EXAMPLE 1

A water saturated stack gas/air is fed into an Amine absorber column. In the absorber, Diethanolamine (DEA) at a strength of 30% in water is used as the absorbent. The number of stages and the operating condition of the amine absorber are listed in the tables below. Sweet gas escapes from the top of the column. Rich amine leaves the absorber and moves through a turbo-expander for stepping down its high pressure and getting work out of it. Low pressure rich amine is flashed off in a flash vessel to release off a part of the absorbed CO2. Rich amine from the bottom of the flash vessel goes to the regenerator via a lean amine/rich amine heat exchanger where it is heated to about 90° C. The number of stages, heat load at the reboiler and the operating condition in the regenerator are changed depending upon the amount of amine flowing and its CO2 loading. Desorbed CO2 comes out of the condenser and is sent to the Ethanol synthesis plant. Bottom of the regenerator goes back to the absorber via a cooler. The operating conditions are as follows:

    • Stream Name: Air
    • CO2 content: 400 ppm
    • Flow rate: 60000 Kgmole/hr
    • Lean amine flow rate: 1874 Kgmole/hr
    • Lean amine temperature: 35° C.
    • Lean amine composition:

CO2H2ODEA
Mole fraction in0.00180.71870.2795
Lean Amine

Absorber details:

Tray
NodiameterTop temp.Column topBottom Pr.
Internalsof trays(m)(° C.)pr. (kPa)(kPa)
Valve tray20537.868606880

Regenerator details:

ColumnTop
diaReboilertemp.Column topBottom Pr.
Internal(m)duty (kJ/hr)(° C.)pr. (kPa)(kPa)
Packed1.21.4 × 10785180205
(structured)

Net CO2 Flow from Regenerator: 986 kg/hr

Hydrogen gas, H2 is produced using greenhouse gas free based electrical power. Solar energy is used in this example to produce the electrical power. The power system comprises several units comprising a parabolic solar collector, a Stirling engine and an electric generator. Water electrolysis is used to split water into hydrogen and oxygen. An electrolyser is the device used for electrolysis. Water is subjected to electrical power in alkaline electrolysers and the result is hydrogen and oxygen. In the alkaline electrolyser a liquid electrolyte is used—typically a 25% potassium hydroxide solution.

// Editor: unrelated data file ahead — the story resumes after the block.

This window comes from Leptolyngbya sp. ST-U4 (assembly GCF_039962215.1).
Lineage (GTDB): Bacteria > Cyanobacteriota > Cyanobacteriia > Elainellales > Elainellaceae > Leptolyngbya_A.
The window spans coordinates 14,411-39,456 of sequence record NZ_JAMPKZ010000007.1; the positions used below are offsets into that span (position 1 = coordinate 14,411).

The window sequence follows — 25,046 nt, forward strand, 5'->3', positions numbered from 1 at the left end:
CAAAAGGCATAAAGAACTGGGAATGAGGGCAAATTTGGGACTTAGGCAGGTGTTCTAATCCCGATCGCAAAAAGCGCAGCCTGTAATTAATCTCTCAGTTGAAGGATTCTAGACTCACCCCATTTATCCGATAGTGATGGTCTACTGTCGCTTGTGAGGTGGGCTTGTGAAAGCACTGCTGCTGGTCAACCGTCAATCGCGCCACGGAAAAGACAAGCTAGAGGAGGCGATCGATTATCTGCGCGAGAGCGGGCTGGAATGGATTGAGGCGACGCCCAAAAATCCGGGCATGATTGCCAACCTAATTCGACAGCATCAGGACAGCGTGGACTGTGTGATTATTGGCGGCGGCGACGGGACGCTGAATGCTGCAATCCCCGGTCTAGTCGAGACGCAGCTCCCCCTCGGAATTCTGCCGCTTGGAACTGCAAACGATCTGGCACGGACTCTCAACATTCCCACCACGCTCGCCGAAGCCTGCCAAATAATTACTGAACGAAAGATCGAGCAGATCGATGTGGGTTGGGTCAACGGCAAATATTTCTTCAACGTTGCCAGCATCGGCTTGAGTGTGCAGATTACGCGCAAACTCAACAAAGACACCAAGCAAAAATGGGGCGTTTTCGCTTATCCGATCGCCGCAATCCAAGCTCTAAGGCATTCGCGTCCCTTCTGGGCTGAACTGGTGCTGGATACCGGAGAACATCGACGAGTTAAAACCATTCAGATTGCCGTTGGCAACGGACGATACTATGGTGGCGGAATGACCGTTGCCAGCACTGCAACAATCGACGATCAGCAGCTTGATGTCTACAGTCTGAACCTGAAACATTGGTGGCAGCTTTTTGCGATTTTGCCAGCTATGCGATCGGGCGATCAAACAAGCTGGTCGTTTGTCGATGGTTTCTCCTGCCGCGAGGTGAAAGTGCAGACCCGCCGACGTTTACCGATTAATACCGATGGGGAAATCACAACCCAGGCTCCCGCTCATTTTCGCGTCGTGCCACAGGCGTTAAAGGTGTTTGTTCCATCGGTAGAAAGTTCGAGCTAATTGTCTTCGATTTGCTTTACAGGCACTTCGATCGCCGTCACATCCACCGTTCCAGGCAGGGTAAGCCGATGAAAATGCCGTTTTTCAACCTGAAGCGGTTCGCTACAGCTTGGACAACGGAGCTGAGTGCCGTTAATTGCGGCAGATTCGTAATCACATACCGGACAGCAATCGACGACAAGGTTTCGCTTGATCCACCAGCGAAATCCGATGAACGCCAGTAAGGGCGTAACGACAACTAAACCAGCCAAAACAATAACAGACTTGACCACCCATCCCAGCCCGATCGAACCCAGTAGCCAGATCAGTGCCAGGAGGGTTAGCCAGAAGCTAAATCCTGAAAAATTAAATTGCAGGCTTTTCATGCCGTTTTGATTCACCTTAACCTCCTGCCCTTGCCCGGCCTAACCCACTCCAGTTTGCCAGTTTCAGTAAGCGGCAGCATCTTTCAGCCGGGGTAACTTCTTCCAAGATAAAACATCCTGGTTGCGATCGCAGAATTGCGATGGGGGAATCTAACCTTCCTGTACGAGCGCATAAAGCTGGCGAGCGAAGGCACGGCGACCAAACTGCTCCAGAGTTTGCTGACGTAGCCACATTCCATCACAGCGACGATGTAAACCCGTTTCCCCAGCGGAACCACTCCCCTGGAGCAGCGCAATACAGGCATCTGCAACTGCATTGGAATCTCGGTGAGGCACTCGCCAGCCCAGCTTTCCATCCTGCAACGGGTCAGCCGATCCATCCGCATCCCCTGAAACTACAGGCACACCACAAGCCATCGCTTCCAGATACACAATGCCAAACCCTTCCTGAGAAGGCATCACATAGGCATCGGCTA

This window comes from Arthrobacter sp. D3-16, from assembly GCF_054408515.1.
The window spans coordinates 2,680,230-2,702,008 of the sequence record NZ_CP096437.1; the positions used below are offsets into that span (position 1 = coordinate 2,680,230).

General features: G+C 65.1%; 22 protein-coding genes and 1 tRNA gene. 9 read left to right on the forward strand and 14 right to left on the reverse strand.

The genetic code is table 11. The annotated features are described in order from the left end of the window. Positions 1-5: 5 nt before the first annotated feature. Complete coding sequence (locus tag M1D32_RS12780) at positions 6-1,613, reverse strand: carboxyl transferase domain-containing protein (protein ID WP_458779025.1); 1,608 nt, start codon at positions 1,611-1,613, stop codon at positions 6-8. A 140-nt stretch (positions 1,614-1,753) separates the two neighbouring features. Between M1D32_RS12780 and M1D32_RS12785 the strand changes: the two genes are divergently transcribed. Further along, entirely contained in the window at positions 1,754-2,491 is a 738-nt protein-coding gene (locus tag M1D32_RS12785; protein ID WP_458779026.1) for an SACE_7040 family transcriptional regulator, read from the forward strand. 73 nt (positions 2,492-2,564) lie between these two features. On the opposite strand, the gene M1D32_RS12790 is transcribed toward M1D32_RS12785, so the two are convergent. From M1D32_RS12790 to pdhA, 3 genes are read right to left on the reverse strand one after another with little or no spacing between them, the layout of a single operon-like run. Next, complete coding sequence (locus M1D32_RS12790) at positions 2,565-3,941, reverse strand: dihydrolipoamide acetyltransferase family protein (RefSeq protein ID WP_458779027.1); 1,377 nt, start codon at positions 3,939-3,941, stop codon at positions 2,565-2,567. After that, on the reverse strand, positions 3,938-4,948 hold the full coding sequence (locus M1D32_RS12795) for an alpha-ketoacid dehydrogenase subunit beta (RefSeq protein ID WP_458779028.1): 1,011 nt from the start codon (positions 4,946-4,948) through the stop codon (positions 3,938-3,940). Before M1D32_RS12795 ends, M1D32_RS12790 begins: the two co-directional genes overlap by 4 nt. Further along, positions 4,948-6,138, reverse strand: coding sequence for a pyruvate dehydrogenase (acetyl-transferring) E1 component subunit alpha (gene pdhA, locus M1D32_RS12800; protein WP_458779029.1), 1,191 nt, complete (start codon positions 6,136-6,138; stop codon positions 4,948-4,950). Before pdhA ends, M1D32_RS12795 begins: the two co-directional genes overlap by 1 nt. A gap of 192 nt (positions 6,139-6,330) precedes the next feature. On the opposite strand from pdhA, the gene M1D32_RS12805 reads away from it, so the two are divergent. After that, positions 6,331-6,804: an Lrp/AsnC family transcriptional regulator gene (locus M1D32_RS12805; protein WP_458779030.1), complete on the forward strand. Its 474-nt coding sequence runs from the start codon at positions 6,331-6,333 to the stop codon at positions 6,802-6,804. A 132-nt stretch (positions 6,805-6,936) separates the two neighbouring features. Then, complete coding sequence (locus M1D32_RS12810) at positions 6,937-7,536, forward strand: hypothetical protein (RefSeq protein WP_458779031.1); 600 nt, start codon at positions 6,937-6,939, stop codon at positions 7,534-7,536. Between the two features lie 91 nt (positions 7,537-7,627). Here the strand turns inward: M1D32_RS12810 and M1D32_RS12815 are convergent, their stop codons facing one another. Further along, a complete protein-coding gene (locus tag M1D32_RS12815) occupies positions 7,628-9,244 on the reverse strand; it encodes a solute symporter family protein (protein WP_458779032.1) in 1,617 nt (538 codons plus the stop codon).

The mixture of CO2 and H2 is passed through a heat exchanger and heated to the reaction temperature of up to about 240-260° C. The reaction mixture is passed through a series of 4 reactors with intermediate cooling by generating steam in the process. The catalyst in the reactors is composed of a mixture of Fe—Cu—Zn-AL-K, in a ratio of 1.0:0.53:0.5:2.5:0.75, respectively. The conversion of CO2 per single pass is 28.5%. The product contains measurable quantities of alcohols with carbons from 1 to 6. The product stream is 52% ethanol and the ratio of ethanol to methanol is about 2:1. The product and unconverted reactant mixture then enters the stripper. Unconverted reactants are compressed and recycled back before reactor 5. The stripped-off ethanol goes to a distillation column and is then separated into product ethanol. A small amount of vent gas, about 1 kgmole/hr is released from the condenser of the distillation column. The final ethanol produced in this process is 87% pure with a flow of 245 kg/hr. The details of the stripper column are:

Tray
NodiameterTop temp.Column topBottom Pr.
Internalsof trays(m)(° C.)pr. (kPa)(kPa)
Valve tray143.8112430450

The details of the distillation column are:

NoTray
of traysdiameterTop temp.Column topBottom Pr.
Internalstrays(m)(° C.)pr. (kPa)(kPa)
Valve tray203.178201.3221.6

EXAMPLE 2

A water saturated stack gas/air is fed into the amine absorber column. In the absorber, Diethanolamine (DEA) at a strength of 30% in water is used as the absorbent. The number of stages and the operating condition of the amine absorber are listed in the tables below. Sweet gas escapes from the top of the column. Rich amine leaves the absorber and moves through a turbo-expander for stepping down its high pressure and getting work out of it. Low pressure rich amine is flashed off in a flash vessel to release off a part of the absorbed CO2. Rich amine from the bottom of the flash vessel goes to the regenerator via a lean amine/rich amine heat exchanger where it is heated to about 90° C. The number of stages, heat load at the reboiler and the operating condition in the regenerator are changed depending upon the amount of amine flowing and its CO2 loading. Desorbed CO2 comes out from the condenser and is sent to the ethanol synthesis plant. Bottom of the regenerator goes back to the absorber via a cooler. The operating conditions are as follows: